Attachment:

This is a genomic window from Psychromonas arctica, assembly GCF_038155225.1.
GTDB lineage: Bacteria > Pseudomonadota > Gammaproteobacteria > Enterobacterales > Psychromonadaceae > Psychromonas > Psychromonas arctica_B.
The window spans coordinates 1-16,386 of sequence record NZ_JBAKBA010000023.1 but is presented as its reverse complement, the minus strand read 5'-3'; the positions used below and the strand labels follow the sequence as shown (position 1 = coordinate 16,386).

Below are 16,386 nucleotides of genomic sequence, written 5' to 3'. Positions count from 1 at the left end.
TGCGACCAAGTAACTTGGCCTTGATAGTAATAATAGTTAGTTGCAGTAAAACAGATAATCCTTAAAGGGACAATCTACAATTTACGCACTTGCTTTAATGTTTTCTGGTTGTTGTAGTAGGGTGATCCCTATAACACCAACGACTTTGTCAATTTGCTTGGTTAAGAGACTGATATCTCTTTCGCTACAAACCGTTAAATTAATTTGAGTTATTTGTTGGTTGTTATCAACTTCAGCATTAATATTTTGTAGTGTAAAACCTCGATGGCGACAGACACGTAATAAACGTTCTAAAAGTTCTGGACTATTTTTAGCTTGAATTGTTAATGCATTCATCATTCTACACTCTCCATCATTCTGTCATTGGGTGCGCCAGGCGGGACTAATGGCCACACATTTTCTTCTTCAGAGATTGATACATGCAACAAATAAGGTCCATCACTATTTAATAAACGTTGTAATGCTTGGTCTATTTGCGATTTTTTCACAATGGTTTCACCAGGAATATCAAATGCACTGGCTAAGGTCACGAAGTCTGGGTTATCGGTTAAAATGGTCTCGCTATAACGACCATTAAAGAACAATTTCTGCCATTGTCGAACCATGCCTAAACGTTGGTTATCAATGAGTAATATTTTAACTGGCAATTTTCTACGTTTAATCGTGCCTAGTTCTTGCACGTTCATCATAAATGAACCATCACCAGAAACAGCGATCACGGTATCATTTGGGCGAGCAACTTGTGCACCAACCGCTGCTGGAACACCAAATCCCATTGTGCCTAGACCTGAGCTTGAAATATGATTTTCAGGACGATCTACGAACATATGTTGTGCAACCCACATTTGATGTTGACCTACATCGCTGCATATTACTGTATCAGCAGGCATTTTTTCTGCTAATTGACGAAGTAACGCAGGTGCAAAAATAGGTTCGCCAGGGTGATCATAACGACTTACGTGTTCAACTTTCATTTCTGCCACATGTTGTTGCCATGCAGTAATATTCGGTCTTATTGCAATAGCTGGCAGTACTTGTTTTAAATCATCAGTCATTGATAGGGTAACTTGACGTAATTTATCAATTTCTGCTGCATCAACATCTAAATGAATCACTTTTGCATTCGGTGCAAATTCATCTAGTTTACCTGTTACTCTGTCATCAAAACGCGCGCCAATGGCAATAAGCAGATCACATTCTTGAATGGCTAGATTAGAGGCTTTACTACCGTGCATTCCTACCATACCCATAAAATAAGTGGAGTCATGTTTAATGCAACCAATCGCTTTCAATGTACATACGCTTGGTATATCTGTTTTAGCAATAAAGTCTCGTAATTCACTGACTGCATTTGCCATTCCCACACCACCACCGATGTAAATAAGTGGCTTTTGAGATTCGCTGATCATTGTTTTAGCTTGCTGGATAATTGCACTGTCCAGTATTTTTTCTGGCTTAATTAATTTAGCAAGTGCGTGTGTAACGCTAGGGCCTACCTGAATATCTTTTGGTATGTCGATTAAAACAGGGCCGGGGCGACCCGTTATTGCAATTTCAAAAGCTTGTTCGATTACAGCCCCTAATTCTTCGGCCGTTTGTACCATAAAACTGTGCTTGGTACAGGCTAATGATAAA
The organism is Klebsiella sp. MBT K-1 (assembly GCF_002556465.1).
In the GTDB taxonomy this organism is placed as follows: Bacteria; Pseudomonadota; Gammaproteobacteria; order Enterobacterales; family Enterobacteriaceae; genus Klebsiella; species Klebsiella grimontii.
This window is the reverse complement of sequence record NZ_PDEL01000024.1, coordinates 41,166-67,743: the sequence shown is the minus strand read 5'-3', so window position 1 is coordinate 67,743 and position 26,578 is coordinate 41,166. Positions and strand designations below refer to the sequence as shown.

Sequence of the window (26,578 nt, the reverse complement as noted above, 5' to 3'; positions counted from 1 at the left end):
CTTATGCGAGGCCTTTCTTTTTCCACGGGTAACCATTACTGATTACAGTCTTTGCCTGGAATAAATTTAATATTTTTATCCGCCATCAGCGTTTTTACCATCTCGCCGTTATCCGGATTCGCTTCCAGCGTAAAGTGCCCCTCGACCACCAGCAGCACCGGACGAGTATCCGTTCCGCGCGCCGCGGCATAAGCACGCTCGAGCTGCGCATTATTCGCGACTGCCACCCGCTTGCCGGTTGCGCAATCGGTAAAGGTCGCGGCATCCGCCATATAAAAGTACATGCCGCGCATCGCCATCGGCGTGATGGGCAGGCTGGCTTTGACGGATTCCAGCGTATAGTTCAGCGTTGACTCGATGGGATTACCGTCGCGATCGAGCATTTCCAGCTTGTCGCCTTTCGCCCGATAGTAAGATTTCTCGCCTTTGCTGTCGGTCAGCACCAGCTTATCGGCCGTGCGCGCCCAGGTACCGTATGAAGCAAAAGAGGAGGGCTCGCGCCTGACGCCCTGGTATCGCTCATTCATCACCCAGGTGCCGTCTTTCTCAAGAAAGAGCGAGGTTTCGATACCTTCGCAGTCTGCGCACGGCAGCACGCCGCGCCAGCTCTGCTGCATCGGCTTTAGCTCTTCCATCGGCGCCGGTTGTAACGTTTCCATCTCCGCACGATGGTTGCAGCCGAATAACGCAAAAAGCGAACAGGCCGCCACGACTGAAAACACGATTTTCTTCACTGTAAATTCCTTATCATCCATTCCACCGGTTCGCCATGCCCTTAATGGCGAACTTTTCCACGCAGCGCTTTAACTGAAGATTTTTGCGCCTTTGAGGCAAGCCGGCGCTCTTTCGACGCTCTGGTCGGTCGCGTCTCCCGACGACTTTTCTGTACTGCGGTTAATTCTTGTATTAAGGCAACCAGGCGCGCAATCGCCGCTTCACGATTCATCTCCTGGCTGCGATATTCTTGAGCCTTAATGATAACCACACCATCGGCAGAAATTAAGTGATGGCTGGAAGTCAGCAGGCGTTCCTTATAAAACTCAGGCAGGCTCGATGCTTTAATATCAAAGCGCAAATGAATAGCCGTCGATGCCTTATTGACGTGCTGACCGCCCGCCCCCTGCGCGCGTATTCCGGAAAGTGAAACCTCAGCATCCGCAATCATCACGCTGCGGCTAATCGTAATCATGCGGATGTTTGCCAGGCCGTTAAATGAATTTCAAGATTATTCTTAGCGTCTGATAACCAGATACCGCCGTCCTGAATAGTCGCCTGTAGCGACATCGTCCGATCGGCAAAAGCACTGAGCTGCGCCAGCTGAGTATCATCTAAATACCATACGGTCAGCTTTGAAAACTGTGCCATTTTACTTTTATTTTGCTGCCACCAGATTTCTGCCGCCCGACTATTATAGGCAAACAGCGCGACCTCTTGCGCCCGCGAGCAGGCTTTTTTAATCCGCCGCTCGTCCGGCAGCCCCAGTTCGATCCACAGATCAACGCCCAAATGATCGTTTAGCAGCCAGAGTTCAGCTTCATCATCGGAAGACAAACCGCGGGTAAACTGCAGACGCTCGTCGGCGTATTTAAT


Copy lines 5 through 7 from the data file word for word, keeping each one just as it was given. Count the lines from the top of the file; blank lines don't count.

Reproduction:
TGCGACCAAGTAACTTGGCCTTGATAGTAATAATAGTTAGTTGCAGTAAAACAGATAATCCTTAAAGGGACAATCTACAATTTACGCACTTGCTTTAATGTTTTCTGGTTGTTGTAGTAGGGTGATCCCTATAACACCAACGACTTTGTCAATTTGCTTGGTTAAGAGACTGATATCTCTTTCGCTACAAACCGTTAAATTAATTTGAGTTATTTGTTGGTTGTTATCAACTTCAGCATTAATATTTTGTAGTGTAAAACCTCGATGGCGACAGACACGTAATAAACGTTCTAAAAGTTCTGGACTATTTTTAGCTTGAATTGTTAATGCATTCATCATTCTACACTCTCCATCATTCTGTCATTGGGTGCGCCAGGCGGGACTAATGGCCACACATTTTCTTCTTCAGAGATTGATACATGCAACAAATAAGGTCCATCACTATTTAATAAACGTTGTAATGCTTGGTCTATTTGCGATTTTTTCACAATGGTTTCACCAGGAATATCAAATGCACTGGCTAAGGTCACGAAGTCTGGGTTATCGGTTAAAATGGTCTCGCTATAACGACCATTAAAGAACAATTTCTGCCATTGTCGAACCATGCCTAAACGTTGGTTATCAATGAGTAATATTTTAACTGGCAATTTTCTACGTTTAATCGTGCCTAGTTCTTGCACGTTCATCATAAATGAACCATCACCAGAAACAGCGATCACGGTATCATTTGGGCGAGCAACTTGTGCACCAACCGCTGCTGGAACACCAAATCCCATTGTGCCTAGACCTGAGCTTGAAATATGATTTTCAGGACGATCTACGAACATATGTTGTGCAACCCACATTTGATGTTGACCTACATCGCTGCATATTACTGTATCAGCAGGCATTTTTTCTGCTAATTGACGAAGTAACGCAGGTGCAAAAATAGGTTCGCCAGGGTGATCATAACGACTTACGTGTTCAACTTTCATTTCTGCCACATGTTGTTGCCATGCAGTAATATTCGGTCTTATTGCAATAGCTGGCAGTACTTGTTTTAAATCATCAGTCATTGATAGGGTAACTTGACGTAATTTATCAATTTCTGCTGCATCAACATCTAAATGAATCACTTTTGCATTCGGTGCAAATTCATCTAGTTTACCTGTTACTCTGTCATCAAAACGCGCGCCAATGGCAATAAGCAGATCACATTCTTGAATGGCTAGATTAGAGGCTTTACTACCGTGCATTCCTACCATACCCATAAAATAAGTGGAGTCATGTTTAATGCAACCAATCGCTTTCAATGTACATACGCTTGGTATATCTGTTTTAGCAATAAAGTCTCGTAATTCACTGACTGCATTTGCCATTCCCACACCACCACCGATGTAAATAAGTGGCTTTTGAGATTCGCTGATCATTGTTTTAGCTTGCTGGATAATTGCACTGTCCAGTATTTTTTCTGGCTTAATTAATTTAGCAAGTGCGTGTGTAACGCTAGGGCCTACCTGAATATCTTTTGGTATGTCGATTAAAACAGGGCCGGGGCGACCCGTTATTGCAATTTCAAAAGCTTGTTCGATTACAGCCCCTAATTCTTCGGCCGTTTGTACCATAAAACTGTGCTTGGTACAGGCTAATGATAAA
The organism is Klebsiella sp. MBT K-1 (assembly GCF_002556465.1).
In the GTDB taxonomy this organism is placed as follows: Bacteria; Pseudomonadota; Gammaproteobacteria; order Enterobacterales; family Enterobacteriaceae; genus Klebsiella; species Klebsiella grimontii.